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Sometimes it's too late for an NFL team to change

Change is good ... unless it comes too late in the season.

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For most of the season, change can be a good thing, turning positions of weakness to those of strength or reversing negative trends. But as the season gets later and later, your football team should be mostly set in its ways, and any change to those ways is more likely a sign of trouble. The Eagles, for instance, had allowed opponents to score on 29 percent of their drives through their first 12 games, third-best in the NFL. In the last three weeks, however, Philadelphia's defense is allowing scores on 44 percent of the drives they faced, including half of Washington's possessions. Or consider the Vikings, who had given up seven fourth-quarter touchdowns this season before Week 16, none since Thanksgiving; they let Miami score three touchdowns in the final 15 minutes.

Still, there are teams who would have welcomed that kind of last-minute redirection, like the 49ers, who dropped to 5-4 this season when leading at the half. In Jim Harbaugh's first three years in San Francisco, his teams were 29-4 when leading after two quarters. You can also look at the Saints in their last home game, where they turned the ball over four times. That gives them 13 turnovers at home this season, as many as they had in the Superdome in 2012 and 2013 combined.

And then there's Cleveland. The Browns changed plenty over the course of the season. The offense, for instance, got consistently worse on a yards per play basis.

They also got better on defense using that same measure.

The net effect? A team that stayed mostly near the middle all year long, never more than one game below .500 and never more than three games above it.


Let's examine the performance of two different quarterbacks in the NFL's last six weeks, the time when playoff fortunes can be seized of dashed. Patient A has completed 68 percent of his passes, averaging 7.7 yards per attempt while throwing 11 touchdowns and six interceptions. Patient B has a lower completion percentage (61%) and yardage per throw (6.8) and fewer touchdowns (9), though he beats Patient A in interceptions, having thrown four.

As of today, neither patient's team would be in the playoffs. So who are they? Patient A is Minnesota rookie Teddy Bridgewater, and Patient B is Baltimore starter Joe Flacco. Baltimore must be thrilled to know they're paying 14 million dollars in 2014 for this.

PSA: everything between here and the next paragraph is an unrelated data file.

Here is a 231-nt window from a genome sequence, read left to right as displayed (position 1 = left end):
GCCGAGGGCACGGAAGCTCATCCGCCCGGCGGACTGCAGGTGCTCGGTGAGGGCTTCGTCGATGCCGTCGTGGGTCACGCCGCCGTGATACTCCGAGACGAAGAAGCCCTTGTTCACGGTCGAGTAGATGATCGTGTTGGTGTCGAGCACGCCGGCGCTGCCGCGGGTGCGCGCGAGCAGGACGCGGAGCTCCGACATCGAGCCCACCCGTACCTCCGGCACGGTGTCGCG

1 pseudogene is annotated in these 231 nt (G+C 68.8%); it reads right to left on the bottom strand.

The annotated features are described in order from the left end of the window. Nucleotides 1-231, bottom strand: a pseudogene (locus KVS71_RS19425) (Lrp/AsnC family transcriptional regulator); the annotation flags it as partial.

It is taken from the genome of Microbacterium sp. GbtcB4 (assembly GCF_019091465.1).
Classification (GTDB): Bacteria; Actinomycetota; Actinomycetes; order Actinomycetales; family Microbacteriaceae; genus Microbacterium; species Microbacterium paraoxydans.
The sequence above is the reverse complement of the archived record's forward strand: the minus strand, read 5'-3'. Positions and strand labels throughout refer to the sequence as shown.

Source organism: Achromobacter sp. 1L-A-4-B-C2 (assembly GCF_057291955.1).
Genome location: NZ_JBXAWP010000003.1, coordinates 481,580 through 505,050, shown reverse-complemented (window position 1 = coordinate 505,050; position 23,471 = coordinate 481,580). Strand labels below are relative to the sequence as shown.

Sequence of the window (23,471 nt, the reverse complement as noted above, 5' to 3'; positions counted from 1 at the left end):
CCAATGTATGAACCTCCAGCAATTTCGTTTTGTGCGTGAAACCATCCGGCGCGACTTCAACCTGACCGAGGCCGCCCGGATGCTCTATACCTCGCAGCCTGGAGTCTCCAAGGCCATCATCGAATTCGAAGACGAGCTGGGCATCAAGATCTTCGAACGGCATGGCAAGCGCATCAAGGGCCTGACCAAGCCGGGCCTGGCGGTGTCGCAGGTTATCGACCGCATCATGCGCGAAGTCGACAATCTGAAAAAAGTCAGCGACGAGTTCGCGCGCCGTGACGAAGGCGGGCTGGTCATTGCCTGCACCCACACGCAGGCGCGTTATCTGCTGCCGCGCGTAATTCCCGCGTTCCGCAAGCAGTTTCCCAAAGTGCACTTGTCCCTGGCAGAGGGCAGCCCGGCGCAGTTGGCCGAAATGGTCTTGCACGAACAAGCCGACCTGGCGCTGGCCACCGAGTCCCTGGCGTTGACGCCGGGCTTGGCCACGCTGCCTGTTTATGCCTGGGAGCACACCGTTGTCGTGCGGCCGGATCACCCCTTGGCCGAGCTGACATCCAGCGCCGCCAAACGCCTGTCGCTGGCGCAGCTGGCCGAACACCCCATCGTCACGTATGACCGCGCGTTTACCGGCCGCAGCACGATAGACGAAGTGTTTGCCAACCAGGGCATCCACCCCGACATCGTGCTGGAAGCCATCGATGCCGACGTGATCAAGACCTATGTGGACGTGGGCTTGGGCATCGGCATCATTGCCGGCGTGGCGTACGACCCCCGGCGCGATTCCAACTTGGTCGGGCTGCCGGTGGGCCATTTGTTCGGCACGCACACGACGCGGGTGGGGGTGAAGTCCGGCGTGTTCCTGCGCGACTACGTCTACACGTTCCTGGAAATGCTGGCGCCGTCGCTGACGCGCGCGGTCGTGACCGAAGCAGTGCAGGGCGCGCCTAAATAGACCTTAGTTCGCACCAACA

In last year's wild card round, Kansas City receiver Dwayne Bowe finished with 150 yards. In 2014, 63 wide receivers have had at least one game with at least 100 receiving yards. Those players are all very different in ability and experience, but they have one thing in common: none of them play for the Chiefs. Bowe is the only Kansas City wideout with more than 300 receiving yards this season. Cleveland has five receivers who've done so.


The Rams are guaranteed to finish below .500 for the third straight year under Jeff Fisher, and the simple logic would be that St. Louis suffers because they play in the NFL's best division. Interestingly, however, since Fisher was hired in 2012, the Rams are actually the only NFC West team with a better winning percentage inside the division than outside of it.

The solution is obvious: the Rams should petition the NFL to play five games each against the Seahawks, Niners, and Cardinals. (They'll still have to play one non-NFC West game, but we're doing the best we can here.)


- Barring a total collapse against the Packers, Detroit will finish with its best defense against the run in team history, allowing just 3.07 yards per carry through Week 16. That's currently the 10th-best season average of any franchise since the 1970 AFL-NFL merger.

- Since the start of the 2008 season, teams that are held below 250 yards of offense only win about 20 percent of the time. In that span, the Patriots are 6-4 when they don't get to 250; every other team has a record below .500.

- Seattle has eight wins by 10 or more points, tied with New England for the most this season. Six of those came after Game 8 for the Seahawks, and across the last three years, no team has more victories by double digits in the second half of the season than Seattle's 16.

- Only one team in the playoffs, or the hunt for them, has allowed 200 total points in the third and fourth quarters - the Cincinnati Bengals. Cincy's been able to survive those swoons thanks to its first half scoring defense, however, which is best in the league with 102 points allowed.


- Though Buffalo mostly managed to avoid losing the turnover battle this year, they finished minus-2 in that column in their loss to the Raiders, dropping them to 1-3 when they finish in the turnover red.

- The Buccaneers need 99 rushing yards in their final game to avoid the lowest total season run yardage in team history. Though that's in part the result of a lack of attempts, Tampa's still looking at its 18th worst year in yards per rushing attempt.

- We were raised better than to speak ill of the dead, so we'll just end with this image of Indianapolis's offense against the Cowboys.